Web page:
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Schedule of loss


Compensation in the Employment Tribunal

What is a Schedule of Loss?

The Schedule of Loss is also called the Statement of Remedy. A Schedule of Loss is very important for your Employment Tribunal claim. It is a document which tells the Employment Tribunal how much you think you should be paid if you are successful in your claim.

[see Checklist for claiming compensation in the Employment Tribunal, The Compensatory Award, The Basic Award, How to prepare your schedule of loss for the Employment Tribunal, Schedule of loss spreadsheet for unfair dismissal claims, Schedule of loss spreadsheet for discrimination claims]


Calculation

The Employment Tribunal will usually order you to show how you have calculated each amount you are claiming for your losses. The schedule of loss calculates a payment for each different type of loss. The losses are called ’Heads of Loss’ or ’Heads of Damage’, and your schedule of loss will show how much you are claiming under each head of loss. Losses are calculated on gross pay for the Basic Award and net pay for the Compensatory Award. The schedule of loss is made up of;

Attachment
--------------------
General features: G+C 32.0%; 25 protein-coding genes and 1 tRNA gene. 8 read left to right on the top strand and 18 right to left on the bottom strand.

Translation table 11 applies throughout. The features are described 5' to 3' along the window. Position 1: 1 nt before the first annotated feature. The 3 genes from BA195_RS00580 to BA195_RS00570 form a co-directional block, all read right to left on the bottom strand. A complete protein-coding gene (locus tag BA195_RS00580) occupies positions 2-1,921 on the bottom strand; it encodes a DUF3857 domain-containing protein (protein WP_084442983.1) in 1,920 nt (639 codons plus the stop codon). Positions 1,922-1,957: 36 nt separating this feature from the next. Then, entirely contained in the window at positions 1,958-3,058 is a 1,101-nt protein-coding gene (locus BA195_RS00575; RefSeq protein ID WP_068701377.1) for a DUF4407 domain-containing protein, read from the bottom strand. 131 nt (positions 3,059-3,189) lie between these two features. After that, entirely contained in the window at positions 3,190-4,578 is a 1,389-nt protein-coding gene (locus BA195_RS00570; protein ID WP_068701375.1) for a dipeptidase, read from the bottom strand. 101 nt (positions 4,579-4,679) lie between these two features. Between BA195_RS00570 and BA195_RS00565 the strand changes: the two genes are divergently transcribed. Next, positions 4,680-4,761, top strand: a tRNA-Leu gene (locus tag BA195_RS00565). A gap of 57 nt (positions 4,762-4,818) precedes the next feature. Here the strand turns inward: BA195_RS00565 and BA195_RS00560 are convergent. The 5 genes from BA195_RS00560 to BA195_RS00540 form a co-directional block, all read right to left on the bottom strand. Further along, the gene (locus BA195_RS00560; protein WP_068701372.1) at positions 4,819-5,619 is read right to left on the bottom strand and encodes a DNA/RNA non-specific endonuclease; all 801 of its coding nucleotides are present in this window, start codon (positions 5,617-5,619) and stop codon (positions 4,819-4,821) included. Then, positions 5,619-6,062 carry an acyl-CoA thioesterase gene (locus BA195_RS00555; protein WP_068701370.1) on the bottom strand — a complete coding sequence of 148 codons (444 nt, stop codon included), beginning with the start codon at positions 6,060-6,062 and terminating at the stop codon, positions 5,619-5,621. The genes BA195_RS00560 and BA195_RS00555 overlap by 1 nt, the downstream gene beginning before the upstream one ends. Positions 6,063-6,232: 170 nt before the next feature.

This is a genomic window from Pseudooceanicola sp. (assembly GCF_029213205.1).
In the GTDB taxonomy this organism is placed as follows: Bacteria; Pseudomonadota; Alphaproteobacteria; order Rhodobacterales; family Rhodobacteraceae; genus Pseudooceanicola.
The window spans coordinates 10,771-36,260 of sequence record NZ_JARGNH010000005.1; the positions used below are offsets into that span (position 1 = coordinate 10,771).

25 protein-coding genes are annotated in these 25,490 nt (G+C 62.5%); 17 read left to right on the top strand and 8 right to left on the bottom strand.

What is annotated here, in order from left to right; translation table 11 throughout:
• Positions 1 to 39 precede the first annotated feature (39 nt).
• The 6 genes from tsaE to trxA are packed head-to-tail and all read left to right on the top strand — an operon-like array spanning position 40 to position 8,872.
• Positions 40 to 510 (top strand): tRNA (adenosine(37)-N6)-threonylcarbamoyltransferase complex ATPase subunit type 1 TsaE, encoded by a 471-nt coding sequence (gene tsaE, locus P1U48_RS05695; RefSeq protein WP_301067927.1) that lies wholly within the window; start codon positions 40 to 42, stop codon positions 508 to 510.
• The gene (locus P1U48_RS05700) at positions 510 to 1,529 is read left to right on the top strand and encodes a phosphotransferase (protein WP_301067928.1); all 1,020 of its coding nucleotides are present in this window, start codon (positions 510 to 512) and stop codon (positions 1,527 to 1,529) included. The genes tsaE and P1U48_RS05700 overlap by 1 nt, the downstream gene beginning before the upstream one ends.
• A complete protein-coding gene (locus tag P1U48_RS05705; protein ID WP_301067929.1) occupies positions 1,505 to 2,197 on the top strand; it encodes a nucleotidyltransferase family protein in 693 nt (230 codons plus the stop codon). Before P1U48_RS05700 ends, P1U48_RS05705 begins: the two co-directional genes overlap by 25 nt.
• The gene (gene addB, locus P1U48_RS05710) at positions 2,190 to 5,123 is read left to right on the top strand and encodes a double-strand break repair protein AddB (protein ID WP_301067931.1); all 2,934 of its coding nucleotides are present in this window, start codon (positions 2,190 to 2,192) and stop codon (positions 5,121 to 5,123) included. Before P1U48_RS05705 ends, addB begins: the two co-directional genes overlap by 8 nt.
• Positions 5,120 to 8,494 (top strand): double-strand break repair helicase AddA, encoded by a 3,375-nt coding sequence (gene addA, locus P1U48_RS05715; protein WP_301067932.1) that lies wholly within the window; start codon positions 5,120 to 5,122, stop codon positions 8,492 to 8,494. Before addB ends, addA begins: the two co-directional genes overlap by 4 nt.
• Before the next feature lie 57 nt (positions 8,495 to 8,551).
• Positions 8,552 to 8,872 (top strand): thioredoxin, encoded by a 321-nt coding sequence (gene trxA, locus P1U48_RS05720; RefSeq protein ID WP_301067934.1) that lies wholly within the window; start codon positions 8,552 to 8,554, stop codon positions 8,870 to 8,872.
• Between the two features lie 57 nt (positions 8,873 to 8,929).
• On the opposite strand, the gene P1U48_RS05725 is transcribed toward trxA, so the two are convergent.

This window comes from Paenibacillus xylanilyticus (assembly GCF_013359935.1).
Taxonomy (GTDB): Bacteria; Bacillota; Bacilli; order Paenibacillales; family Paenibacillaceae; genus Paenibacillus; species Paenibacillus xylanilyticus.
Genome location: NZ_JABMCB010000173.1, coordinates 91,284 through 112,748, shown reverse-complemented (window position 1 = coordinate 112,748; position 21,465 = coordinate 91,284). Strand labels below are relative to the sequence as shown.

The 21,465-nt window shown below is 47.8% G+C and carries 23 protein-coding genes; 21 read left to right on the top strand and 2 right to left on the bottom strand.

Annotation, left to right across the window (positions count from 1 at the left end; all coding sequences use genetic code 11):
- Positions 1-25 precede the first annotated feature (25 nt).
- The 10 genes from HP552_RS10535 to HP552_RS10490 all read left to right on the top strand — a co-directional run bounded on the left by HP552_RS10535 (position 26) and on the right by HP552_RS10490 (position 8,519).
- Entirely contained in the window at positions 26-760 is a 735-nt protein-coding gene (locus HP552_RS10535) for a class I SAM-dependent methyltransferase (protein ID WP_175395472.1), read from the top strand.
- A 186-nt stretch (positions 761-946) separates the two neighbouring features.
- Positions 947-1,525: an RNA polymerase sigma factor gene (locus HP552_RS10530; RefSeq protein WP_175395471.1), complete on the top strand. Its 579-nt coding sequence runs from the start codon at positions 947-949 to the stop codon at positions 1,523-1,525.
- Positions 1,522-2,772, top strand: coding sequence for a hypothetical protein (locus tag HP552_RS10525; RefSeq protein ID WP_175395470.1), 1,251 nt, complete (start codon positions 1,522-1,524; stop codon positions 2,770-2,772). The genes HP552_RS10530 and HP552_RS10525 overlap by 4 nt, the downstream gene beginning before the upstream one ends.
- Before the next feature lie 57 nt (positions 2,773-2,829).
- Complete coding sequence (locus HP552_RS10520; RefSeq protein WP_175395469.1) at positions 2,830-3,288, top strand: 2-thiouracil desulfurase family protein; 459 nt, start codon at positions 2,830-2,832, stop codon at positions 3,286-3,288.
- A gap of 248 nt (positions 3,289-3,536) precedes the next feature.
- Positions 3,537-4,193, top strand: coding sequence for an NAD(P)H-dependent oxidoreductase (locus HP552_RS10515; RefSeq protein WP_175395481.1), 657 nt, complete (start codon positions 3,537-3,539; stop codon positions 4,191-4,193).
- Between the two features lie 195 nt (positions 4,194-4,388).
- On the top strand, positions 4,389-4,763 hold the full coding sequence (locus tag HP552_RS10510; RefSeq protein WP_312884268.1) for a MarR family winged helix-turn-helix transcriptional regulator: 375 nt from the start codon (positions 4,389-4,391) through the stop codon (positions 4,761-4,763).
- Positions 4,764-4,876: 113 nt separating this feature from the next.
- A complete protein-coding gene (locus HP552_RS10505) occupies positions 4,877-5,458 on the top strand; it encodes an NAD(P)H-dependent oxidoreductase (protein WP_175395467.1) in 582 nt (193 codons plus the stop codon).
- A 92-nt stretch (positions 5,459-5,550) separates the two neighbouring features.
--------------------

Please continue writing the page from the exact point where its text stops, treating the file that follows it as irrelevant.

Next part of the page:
You will be asked to prepare the schedule of loss quite early in the proceedings, so that it can be used in settlement negotiations, judicial mediation or when working out how long the Employment Tribunal hearing will be. It is a good idea to start preparing it immediately after you submit your claim because of the amount of work that goes into preparing it, and also because you want to refer to it in your witness statement.

You will go through a few incarnations of your schedule of loss, but you must update it when you get close to the hearing date. The schedule of loss is a guide and is not usually conclusive as to what you will actually get if you are successful.


Counter Schedule

Your Employer will most likely dispute your schedule of loss. Your Employer will do this through a counter-schedule of loss which will detail their views on your schedule of loss and what they believe to be a more accurate figure.


Updated: 14/03/2020


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